Education / Of 139 engineering colleges in Rajasthan, 16 in ‘top category’

Hindustan Times : Sep 13, 2019, 11:15 AM

Despite the government claims of improvements in technical education in Rajasthan, there seems a little progress on the front with only 16 engineering colleges making it to the top category in the qualitative analysis of the technical education for 2018-19.

The analysis for listing the technical colleges in various categories is carried out as per the parameters indicated in the Quality Index Value (QIV). The colleges are the divided into category A, B and C considering parameters such as infrastructure and facilities.

In the category list presented by the state government as an answer to a question in the Rajasthan state assembly said that presently there are 139 engineering colleges and institutes in the state. Out of these 139, 11 are government institutions, 126 are private engineering colleges and two others constituent colleges of technical universities.

Out of 139, 12 colleges from the Rajasthan Technical University and four from the Bikaner Technical University have made it to the list of ‘A’ category institutes. None of the government colleges made it to ‘A’ category out of the 16 colleges. Moreover, out of these 16, 10 are private institutions from Jaipur, three from Alwar, two are from Udaipur and one from Jodhpur. The top QIV score attained was 951.

The category of the colleges is often taken as a reference by the students seeking admissions in various colleges of the state.

Apart from the engineering colleges, four institutes of management studies have been categories under ‘A’ which are affiliated from BTU. However, the list attained did not mention any management institute with ‘A’ category from RTU.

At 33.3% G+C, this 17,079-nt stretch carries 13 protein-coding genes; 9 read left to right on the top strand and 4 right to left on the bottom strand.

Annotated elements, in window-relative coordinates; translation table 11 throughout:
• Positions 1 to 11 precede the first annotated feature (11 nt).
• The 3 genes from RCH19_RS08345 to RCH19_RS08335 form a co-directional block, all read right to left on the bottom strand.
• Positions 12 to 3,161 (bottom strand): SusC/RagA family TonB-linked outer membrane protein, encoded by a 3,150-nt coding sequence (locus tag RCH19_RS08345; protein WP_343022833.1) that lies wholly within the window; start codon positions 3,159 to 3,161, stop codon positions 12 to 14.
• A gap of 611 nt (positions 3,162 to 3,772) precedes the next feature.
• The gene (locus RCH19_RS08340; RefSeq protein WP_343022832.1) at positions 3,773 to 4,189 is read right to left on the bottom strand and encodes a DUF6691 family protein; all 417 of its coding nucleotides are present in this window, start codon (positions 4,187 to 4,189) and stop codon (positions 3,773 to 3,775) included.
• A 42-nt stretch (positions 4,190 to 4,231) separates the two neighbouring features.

In master of computer Application (MCA) course, two institutes from RTU and one institute affiliated to BTU made it to the top category. In architecture course, one college from RTU and none from BTU attained ‘A’ categories.

Technical experts said that less number of colleges making it to ‘A’ category is because the technical education in the state is still not focused on outcome based education.

“There is no limit as to how many engineering or technical colleges can open in a state. Therefore, such institutes are mushrooming giving ease of education to the students with no guarantee of good education. The QIV is one of the best parameters to judge the colleges in the state which has the most weightage of marks with National Board of Accreditation (NBA) certificate. Since the NBA focuses on ‘outcome based education’ rather than ‘facility based education’, engineering branches of many colleges fail to receive the certificate,” said Puneet Sharma, Technical education expert.

“If the government colleges apply and receive an NBA certificate they might get better score in the QIV. The government should consider making the NBA certificate compulsory for at least, government colleges,” added Sharma.